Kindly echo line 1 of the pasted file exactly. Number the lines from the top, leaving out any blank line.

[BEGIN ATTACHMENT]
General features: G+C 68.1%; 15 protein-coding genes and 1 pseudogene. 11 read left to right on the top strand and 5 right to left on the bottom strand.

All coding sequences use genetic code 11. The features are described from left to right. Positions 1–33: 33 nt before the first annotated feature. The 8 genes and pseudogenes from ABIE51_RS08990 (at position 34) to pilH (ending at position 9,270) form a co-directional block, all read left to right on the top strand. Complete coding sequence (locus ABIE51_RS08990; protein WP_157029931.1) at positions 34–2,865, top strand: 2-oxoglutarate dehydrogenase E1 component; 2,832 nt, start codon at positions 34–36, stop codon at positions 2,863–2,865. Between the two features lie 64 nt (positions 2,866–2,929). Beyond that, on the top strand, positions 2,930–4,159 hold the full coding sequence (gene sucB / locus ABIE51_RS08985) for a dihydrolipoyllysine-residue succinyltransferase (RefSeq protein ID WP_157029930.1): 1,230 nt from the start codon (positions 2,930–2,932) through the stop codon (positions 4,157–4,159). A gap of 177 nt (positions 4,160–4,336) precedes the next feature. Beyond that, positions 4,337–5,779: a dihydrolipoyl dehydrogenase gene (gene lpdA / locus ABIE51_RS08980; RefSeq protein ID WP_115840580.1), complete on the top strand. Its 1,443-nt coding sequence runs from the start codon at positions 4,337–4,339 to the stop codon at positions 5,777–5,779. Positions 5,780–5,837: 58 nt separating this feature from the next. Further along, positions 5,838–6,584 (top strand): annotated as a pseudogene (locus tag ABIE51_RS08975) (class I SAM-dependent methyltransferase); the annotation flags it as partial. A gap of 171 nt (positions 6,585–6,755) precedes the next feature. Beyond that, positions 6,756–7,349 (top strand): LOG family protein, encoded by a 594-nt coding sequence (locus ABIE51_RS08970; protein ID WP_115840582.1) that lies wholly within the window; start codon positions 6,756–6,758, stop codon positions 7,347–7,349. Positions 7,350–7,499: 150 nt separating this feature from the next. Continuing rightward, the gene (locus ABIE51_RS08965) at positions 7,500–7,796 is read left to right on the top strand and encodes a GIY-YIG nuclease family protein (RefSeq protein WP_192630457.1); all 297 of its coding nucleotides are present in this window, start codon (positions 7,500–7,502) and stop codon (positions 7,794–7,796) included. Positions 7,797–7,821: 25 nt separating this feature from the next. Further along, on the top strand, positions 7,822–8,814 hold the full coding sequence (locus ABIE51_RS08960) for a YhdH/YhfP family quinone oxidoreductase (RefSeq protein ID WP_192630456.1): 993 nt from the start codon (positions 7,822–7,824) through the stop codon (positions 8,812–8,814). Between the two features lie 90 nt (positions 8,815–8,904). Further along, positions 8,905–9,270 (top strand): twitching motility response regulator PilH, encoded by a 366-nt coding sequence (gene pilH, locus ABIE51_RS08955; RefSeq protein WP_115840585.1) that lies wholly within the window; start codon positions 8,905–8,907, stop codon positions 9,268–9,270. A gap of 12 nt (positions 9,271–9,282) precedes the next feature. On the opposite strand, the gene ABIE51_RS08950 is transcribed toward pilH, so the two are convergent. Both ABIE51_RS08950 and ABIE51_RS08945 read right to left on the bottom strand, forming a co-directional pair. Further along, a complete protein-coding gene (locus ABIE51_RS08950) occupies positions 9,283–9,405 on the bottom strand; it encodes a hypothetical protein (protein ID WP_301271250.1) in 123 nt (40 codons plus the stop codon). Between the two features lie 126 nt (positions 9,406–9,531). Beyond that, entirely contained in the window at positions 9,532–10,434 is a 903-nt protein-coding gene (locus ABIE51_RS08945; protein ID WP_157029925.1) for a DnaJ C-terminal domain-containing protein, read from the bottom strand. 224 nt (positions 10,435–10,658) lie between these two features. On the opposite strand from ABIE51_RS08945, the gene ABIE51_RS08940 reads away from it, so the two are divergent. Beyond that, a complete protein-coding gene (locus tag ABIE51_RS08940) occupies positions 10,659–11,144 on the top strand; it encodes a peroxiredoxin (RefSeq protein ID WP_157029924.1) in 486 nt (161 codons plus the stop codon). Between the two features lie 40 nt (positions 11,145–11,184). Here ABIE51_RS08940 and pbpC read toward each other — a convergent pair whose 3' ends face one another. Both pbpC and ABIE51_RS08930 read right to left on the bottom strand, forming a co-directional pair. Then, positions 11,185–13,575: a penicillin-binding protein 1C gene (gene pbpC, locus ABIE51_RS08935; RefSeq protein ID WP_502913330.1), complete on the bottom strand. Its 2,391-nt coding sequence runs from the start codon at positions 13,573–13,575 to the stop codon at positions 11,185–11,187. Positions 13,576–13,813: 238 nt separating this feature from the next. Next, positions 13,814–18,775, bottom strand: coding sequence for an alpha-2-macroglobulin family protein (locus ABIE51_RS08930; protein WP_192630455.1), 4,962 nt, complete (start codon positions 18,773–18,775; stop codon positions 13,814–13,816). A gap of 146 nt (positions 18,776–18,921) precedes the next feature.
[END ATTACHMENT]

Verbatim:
General features: G+C 68.1%; 15 protein-coding genes and 1 pseudogene. 11 read left to right on the top strand and 5 right to left on the bottom strand.